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Post #19670

Re: When the video camera makes the reputation…

By Jack Nelson | "Jack Nelson" <jack@...> | mexiculture
August 11, 2005 | Post #19670 | Topic #19610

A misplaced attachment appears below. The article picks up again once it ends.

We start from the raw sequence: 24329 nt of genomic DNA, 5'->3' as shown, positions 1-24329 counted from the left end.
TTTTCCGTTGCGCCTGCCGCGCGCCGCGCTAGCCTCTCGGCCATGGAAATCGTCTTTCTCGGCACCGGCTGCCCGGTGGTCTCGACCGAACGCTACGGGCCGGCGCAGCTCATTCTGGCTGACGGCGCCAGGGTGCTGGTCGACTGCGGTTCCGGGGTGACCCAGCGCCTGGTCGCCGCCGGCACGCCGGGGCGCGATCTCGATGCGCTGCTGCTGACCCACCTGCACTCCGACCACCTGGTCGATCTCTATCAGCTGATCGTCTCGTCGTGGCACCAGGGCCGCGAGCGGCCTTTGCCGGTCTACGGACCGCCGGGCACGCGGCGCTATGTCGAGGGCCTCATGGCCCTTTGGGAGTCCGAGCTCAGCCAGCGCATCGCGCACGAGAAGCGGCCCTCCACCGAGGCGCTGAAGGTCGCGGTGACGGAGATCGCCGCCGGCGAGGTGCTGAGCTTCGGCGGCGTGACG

--- In videoblogging@yahoogroups.com, Pete Prodoehl <raster@g...> wrote: > Jack Nelson wrote: > > --- In videoblogging@yahoogroups.com, "chrbaudry" <chrbaudry@g...> wrote: > >>Yesterday I brought my Canon Elura video camera which is a small > >>hand camera just fine to shoot video that will be streamed > >> > >>Guess what? No one cared about me! Teachers had other priorities, I > >>was basically ignored and wasted one hour! > > > > > Yeah, having a big pro-like camera can work against you in certain situations too. It's > > pretty easy to get footage on the subway for instance if you have a small non-pro looking > > camera. But whip out that big shoulder DVC60 and you'll be asked pretty soon where your > > permit is. > > Permit for what? Do you need a permit to shoot video on the subway or > other locations? (I'm asking because I really don't know. Are the > videographers rights the same as the well known photographers rights?) Most major cities require permits to film in public. I just did a promotional film for a publishing company in NYC, something that will end up on DVD and passed out to prospective clients. We needed about ten seconds of Mr. Everyman coming to work on the subway. We did it in Queens without any problems but later I told a professional cameraman working in NYC that we had done it and he said we were lucky. They've always required permits for filming, even if it's a student film and not professional. After 911 they are looking even more closely at this sort of thing. > > Pete > > -- > http://tinkernet.org/ > videoblog for the future...